Thursday, February 21, 2013
Ed Ghandour’s 39-acre, beachfront Sand City property consists mostly of the pitted remnants of an old sand mine. It also includes the dune known to locals as “Scribble Hill” – a de facto billboard facing northbound Fremont Avenue and Highway 1, where taggers can carve fleeting declarations of love or sports logos into the sand, no spray paint necessary.
Ghandour’s development company, Security National Guaranty, proposes to build a hotel and conference center called Monterey Bay Shores Ecoresort on this windswept plot. But 20 years into that effort, the only ground he’s broken is with no-trespassing signs.
Now, even those are caught up in red tape.
“We’ve had signs on and off down there forever,” Ghandour says. “We do it for security reasons, and health and safety for the public as well.”
The signs were recently removed after someone brought them to the California Coastal Commission’s attention, according to Sand City Associate Planner Charles Pooler. Commission staff told the city the signs require a coastal development permit.
So Ghandour officially requested the city’s permission to install six red-and-white “No Trespassing/Private Property” signs, some of them stating that violators will be prosecuted, others that the beach is also off-limits.
The Sand City City Council was set to consider the permit Feb. 19, but the item was continued to March 5.
Mike Watson, the commission’s coastal programs analyst, suggested the city approve only three earth-toned signs and soften the language to something like “Private Property – Please Keep Off.”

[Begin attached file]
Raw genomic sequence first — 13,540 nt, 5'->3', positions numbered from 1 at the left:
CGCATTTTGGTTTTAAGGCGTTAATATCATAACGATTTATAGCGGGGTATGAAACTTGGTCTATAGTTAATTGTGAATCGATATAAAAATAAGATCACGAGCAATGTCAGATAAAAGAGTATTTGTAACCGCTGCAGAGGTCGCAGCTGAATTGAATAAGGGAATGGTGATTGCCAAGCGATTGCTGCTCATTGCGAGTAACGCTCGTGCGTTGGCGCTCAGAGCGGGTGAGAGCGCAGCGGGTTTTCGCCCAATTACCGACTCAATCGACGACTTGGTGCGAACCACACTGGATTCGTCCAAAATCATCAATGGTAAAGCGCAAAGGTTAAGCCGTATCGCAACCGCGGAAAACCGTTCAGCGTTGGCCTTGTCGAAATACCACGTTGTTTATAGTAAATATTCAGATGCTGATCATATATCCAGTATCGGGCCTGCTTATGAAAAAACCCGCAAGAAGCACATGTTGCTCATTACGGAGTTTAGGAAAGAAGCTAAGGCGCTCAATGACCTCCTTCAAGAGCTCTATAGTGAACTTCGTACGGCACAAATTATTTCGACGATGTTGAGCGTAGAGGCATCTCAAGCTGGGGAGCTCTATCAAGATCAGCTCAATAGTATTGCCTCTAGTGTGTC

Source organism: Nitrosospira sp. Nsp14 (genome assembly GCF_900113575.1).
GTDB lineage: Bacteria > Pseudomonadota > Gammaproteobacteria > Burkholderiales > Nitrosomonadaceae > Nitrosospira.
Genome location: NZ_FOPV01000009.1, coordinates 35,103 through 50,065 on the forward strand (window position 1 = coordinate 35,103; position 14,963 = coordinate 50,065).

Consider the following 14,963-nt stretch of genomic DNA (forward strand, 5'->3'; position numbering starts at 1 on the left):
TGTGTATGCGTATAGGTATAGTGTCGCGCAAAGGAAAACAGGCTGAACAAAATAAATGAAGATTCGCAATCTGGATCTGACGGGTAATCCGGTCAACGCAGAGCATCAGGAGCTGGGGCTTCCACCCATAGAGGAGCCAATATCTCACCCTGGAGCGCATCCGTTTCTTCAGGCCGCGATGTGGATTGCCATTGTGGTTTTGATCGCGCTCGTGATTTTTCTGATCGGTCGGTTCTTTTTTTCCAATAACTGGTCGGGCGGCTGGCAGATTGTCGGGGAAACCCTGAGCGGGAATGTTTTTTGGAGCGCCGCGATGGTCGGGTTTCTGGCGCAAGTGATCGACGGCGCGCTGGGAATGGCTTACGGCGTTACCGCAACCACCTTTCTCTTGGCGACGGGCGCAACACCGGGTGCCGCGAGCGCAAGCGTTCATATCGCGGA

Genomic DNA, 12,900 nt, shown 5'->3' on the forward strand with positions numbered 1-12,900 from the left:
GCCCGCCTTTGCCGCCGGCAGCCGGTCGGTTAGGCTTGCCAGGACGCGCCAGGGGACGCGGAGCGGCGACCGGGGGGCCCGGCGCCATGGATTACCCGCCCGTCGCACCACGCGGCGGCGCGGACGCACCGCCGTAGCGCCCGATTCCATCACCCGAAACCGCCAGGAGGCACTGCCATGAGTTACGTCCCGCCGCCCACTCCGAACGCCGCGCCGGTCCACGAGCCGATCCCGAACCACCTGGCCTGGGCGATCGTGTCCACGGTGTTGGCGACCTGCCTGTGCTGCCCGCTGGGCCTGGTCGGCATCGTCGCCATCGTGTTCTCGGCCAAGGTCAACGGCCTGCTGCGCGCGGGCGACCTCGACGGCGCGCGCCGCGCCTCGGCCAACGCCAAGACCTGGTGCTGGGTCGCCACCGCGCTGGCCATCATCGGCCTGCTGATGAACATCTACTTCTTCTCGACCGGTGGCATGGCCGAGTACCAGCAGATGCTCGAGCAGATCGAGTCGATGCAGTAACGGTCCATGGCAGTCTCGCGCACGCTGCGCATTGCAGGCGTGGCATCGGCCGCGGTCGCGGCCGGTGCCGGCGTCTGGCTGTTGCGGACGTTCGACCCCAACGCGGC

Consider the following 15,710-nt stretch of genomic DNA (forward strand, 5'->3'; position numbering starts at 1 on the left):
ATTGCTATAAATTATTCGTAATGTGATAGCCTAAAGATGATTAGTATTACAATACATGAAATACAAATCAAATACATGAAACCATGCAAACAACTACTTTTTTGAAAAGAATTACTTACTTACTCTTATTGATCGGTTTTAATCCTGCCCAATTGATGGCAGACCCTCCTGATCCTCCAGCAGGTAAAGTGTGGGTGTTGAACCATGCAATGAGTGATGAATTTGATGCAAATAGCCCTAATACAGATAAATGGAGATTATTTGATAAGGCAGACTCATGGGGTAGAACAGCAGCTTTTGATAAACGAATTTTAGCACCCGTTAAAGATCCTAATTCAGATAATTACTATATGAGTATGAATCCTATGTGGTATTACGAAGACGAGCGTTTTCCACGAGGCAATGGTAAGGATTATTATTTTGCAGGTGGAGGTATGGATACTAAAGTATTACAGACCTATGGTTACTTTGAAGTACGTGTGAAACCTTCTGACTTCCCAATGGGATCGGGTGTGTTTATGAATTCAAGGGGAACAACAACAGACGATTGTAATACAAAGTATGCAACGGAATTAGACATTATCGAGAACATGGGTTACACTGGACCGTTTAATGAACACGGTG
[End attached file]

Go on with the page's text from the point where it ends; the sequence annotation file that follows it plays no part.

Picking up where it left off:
The sign request, quibbling as it may seem, touches on the bigger issue of public beach access, as discussed in email exchanges between Ghandour, Watson and Pooler.
Ghandour claims his private property includes the beach and is excluded from the public trust doctrine. In an email to Pooler, Watson bluntly disagrees.
“It appears [the signs] are intended to impede and interfere with lateral beach access between Fort Ord State Park and points south,” Watson writes. “The property owner claims he has a land grant which grants him ownership of the beach. Mexican land grant or no, there is clear evidence of consistent, unopposed use of this stretch of coast by the public over decades.”
The California Coastal Act preserves public beach access along the shoreline, according to a Feb. 8 city staff report, and Watson warns that signs indicating otherwise could subject the city’s decision to an appeal.
Pooler, who wrote the report, recommends approval of the toned-down signs. “I understand where the property owner’s coming from,” he says. “If somebody gets hurt, what kind of position does that put him in?”
But Ghandour’s got bigger tasks ahead in pursuing his resort. The Coastal Commission rejected the project’s coastal development permit in 2009, in part due to environmental issues including coastal erosion and sea-level rise.
Ghandour says he entered into settlement discussions with the commission and, after 18 months of negotiation, reached a draft agreement. The details are confidential, he says, “but I can tell you at the last minute, two commissioners nixed it.”
Commission staff could not be reached by deadline. The case is pending in San Francisco Superior Court.
Ghandour, 20 years in, is still optimistic: “We are really ready and committed to get going with this.”